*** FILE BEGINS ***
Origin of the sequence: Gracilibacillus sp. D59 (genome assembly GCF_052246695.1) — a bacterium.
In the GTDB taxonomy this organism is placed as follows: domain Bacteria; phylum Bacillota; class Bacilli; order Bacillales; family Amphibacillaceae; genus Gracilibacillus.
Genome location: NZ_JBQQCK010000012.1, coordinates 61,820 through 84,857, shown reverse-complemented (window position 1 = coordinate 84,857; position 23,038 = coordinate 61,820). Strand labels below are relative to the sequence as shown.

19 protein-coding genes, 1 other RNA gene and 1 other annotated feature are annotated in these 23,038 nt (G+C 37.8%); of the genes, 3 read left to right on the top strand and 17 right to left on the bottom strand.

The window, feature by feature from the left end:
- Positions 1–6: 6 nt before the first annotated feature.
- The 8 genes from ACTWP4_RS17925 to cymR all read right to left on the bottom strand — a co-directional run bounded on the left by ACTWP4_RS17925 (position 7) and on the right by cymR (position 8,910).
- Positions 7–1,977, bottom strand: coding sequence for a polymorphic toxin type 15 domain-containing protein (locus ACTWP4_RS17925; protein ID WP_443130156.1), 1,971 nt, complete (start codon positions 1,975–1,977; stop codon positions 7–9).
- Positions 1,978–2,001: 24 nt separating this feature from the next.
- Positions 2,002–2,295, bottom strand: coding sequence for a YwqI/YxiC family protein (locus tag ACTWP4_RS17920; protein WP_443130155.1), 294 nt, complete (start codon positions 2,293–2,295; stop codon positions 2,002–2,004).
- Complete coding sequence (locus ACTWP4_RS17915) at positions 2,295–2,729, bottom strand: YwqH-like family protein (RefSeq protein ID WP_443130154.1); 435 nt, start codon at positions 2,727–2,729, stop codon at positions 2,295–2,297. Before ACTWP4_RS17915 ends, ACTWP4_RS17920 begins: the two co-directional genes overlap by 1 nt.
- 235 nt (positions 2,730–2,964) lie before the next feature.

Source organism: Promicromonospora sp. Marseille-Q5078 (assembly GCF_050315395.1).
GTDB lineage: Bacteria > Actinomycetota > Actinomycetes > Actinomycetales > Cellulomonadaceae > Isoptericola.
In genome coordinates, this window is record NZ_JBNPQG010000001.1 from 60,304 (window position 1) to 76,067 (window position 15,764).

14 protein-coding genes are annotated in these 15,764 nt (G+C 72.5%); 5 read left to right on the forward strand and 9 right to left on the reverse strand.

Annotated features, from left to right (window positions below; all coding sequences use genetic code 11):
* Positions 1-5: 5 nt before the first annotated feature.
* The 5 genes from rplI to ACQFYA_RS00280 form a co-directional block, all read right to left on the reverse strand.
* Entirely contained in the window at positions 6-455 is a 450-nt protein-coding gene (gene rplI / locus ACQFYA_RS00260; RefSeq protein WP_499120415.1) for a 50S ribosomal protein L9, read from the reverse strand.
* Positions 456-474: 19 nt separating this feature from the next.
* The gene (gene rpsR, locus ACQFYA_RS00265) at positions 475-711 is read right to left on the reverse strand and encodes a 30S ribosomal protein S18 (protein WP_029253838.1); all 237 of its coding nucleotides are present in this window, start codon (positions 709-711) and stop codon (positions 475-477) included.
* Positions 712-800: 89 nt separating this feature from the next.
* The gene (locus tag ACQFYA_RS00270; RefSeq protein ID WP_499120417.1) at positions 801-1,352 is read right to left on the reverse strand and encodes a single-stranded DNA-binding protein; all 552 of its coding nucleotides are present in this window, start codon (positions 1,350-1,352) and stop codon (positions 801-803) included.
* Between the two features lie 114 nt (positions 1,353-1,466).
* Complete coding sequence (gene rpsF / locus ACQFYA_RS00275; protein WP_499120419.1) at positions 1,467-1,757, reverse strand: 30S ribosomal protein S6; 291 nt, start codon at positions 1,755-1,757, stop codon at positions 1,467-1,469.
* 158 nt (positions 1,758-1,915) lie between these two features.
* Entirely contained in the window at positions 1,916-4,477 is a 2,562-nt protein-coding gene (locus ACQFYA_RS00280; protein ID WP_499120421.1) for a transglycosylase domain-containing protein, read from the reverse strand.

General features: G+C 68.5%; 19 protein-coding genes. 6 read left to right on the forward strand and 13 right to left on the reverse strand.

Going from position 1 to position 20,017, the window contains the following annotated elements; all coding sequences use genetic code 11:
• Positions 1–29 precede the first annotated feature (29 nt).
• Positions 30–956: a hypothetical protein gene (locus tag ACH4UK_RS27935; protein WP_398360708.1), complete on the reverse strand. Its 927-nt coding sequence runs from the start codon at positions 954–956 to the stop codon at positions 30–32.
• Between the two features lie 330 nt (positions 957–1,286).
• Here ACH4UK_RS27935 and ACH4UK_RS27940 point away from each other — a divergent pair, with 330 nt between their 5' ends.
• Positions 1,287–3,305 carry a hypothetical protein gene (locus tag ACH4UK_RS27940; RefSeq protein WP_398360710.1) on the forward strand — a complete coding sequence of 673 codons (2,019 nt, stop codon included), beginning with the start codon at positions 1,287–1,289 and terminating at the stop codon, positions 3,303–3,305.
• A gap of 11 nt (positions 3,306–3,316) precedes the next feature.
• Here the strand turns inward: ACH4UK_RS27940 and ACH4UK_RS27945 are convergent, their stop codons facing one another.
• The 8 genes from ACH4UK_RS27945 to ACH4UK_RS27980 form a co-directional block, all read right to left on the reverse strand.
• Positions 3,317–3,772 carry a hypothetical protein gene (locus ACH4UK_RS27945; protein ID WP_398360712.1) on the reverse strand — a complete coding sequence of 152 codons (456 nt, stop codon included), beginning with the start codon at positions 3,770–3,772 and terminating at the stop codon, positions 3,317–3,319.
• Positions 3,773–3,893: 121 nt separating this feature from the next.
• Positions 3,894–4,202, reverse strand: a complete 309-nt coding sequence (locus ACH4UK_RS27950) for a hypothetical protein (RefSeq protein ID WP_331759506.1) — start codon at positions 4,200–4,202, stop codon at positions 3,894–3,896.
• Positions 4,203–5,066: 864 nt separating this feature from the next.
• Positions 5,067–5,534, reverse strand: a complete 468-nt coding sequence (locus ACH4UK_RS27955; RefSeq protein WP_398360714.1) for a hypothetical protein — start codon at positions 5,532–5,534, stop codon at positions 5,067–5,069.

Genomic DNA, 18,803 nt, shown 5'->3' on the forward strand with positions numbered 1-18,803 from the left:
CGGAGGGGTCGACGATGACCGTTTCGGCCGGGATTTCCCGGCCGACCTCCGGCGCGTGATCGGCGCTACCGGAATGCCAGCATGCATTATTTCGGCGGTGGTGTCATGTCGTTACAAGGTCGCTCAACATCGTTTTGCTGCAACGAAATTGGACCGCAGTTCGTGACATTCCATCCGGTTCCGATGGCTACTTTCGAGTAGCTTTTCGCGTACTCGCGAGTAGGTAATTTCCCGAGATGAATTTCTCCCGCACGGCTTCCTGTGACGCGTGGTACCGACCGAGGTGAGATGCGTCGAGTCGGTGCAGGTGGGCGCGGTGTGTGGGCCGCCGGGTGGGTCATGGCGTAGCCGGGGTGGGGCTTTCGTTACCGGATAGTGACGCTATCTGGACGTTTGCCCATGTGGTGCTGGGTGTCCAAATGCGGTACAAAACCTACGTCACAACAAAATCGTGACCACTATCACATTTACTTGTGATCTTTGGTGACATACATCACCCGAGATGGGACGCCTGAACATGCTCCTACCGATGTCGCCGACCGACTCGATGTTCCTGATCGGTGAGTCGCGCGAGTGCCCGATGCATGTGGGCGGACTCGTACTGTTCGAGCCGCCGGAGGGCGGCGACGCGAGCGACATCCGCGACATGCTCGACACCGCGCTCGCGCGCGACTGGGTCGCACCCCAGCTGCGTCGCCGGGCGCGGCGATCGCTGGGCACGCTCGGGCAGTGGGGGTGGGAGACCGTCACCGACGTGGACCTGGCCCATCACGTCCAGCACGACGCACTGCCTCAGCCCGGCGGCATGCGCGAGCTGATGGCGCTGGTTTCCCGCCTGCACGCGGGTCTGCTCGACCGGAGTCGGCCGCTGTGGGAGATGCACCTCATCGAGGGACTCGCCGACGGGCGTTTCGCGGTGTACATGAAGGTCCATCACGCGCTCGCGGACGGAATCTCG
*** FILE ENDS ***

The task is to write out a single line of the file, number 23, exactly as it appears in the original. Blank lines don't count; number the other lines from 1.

* Positions 712-800: 89 nt separating this feature from the next.